We are driven to produce a complete wiring diagram of the functioning brain
The University of Minnesota's Medical Discovery Team (MDT) on Optical Imaging and Brain Science is a multi-disciplinary effort focused on mapping the detailed circuits that underlie sensation, perception and complex behaviors in the developing and mature brain.
State-of-the-art optical imaging and optical stimulation techniques that provide sub-micron spatial resolution will be used in experimental model systems of health, injury and disease. These techniques include two-photon and three-photon imaging and holographic stimulation of individual cells using two-photon optogenetics. Recent advances in optics help preserve the high spatial resolution even when examining multiple brain regions simultaneously. Thus, the activity from large ensembles of cells will provide near complete wiring diagrams underlying specific behaviors in the healthy brain as well as in diseases such as Alzheimer's, epilepsy, autism, stroke, and vascular dementia. Moreover, to create synergy across the MDT’s, researchers in the Optical Imaging MDT may collaborate and lend their technologies to the Addiction MDT and the Nikon University Imaging Center (UIC) core facilitates.
OUR GOAL: To produce a dynamic blueprint of the functioning brain using new methods for large-scale monitoring and interrogation of neural activity. This goal is well-aligned with a newly-established federal program: Brain Research through Advancing Innovative Neuro-technologies (BRAIN) Initiative, which is aimed at revolutionizing our understanding of the human brain. Some of our MDT members have already received grants from this highly competitive program.
The MDT on Optical Imaging and Brain Science will complement the existing strength in Magnetic Resonance Imaging (MRI) so as to develop a comprehensive imaging toolbox at UMN that can provide the seamless translation of mapping brain function across all imaging modalities and spatial scales (from individual synapses, neurons, local microcircuits, to the whole brain). Whole brain activity measurements are achieved with Functional Magnetic Resonance Imaging (fMRI). Located in the Center for Magnetic Resonance Research (CMRR), UMN has among the highest field strength magnets in the world. fMRI tracks increases in blood flow, and the brain has a mechanism for increasing blood flow to regions with increased neural activity. But fMRI cannot tell us exactly how many neurons are firing at any given time, and which neurons are triggering the changes in blood flow. Optical imaging via multi-photon microscopy can measure activity-dependent changes in fluorescent signals directly from individual neurons, astrocytes and blood vessels in the living brain.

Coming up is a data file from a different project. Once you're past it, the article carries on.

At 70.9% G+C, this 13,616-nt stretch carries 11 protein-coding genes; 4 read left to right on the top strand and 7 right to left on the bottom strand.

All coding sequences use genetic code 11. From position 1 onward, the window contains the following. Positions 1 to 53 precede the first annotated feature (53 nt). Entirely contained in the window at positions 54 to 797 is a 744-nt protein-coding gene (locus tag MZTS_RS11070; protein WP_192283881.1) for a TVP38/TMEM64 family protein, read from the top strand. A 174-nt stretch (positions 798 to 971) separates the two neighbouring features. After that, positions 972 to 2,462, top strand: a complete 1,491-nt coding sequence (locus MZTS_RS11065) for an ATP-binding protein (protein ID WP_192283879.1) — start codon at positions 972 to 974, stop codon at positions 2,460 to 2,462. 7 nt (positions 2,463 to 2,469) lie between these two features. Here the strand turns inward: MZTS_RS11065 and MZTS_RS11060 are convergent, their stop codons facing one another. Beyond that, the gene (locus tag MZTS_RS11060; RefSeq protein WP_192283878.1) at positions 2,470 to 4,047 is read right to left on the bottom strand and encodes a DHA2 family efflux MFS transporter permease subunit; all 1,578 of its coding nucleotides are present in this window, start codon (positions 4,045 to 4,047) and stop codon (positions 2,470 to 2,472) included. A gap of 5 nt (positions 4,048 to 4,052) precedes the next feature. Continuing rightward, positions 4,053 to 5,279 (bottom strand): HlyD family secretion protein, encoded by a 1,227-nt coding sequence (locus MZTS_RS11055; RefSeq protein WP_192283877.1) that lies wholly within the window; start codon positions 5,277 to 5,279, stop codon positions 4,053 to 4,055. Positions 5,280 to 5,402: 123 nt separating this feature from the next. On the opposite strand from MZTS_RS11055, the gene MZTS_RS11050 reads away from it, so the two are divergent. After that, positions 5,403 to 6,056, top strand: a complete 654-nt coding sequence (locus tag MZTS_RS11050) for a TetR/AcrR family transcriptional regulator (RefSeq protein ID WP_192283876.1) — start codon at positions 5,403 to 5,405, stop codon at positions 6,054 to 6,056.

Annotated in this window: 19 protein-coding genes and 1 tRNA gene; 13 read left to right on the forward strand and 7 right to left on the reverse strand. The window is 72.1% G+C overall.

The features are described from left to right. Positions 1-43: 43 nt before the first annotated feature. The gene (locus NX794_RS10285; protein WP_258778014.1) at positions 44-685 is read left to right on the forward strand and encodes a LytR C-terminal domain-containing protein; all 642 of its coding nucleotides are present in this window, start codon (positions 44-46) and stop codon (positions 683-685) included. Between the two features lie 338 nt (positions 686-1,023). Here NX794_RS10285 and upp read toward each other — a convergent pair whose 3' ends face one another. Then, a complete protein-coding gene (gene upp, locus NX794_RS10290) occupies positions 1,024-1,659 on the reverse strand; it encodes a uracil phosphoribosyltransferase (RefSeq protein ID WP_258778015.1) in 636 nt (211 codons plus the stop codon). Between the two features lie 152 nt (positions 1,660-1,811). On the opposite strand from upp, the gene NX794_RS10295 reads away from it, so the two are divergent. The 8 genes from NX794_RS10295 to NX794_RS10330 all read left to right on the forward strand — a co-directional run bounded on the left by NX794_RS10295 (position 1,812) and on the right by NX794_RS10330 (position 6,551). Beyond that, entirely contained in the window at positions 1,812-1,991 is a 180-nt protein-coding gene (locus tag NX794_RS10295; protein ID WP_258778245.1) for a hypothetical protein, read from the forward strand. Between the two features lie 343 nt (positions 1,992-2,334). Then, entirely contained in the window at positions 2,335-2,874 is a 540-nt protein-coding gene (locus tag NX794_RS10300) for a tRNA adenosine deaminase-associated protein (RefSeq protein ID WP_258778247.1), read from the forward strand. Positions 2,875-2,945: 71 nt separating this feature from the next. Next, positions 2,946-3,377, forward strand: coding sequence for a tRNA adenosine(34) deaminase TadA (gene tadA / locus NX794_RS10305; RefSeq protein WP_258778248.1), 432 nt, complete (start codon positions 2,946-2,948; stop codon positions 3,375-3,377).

We expect strong synergy between the Optical Imaging MDT and the MRI researchers. For this reason, all the optical MDT hires will have their laboratories housed within the CMRR. To date, two researchers with optical imaging expertise have been hired and two additional candidates are currently in the process of being interviewed. Generating activity patterns from large ensembles of cells will generate large volumes of complex data. The optical imaging MDT committee therefore plans to recruit additional faculty with expertise in computational strategies such as machine learning, deep neural networks, graph theory and multi-scale approaches for the analysis of big data.
The State of Minnesota has appropriated significant funds over the next ten years for the Medical School to develop this MDT and thus create a world-class brain imaging program. Additional strengths at the University of Minnesota include the aforementioned internationally-recognized Center for Magnetic Resonance Research, currently at the forefront of the Human Connectome project and the University Imaging Center (UIC), which is recognized as a Nikon Center of Excellence for its cutting-edge microscopy resources, methodologies, and novel technologies.Minnesota is also the home of multiple biomedical research companies at the forefront of pushing the boundaries of changing health outcomes through research and development.
Questions about the Optical Imaging and Brain Science Medical Discovery Team may be directed toward Michael McDaniel at firstname.lastname@example.org.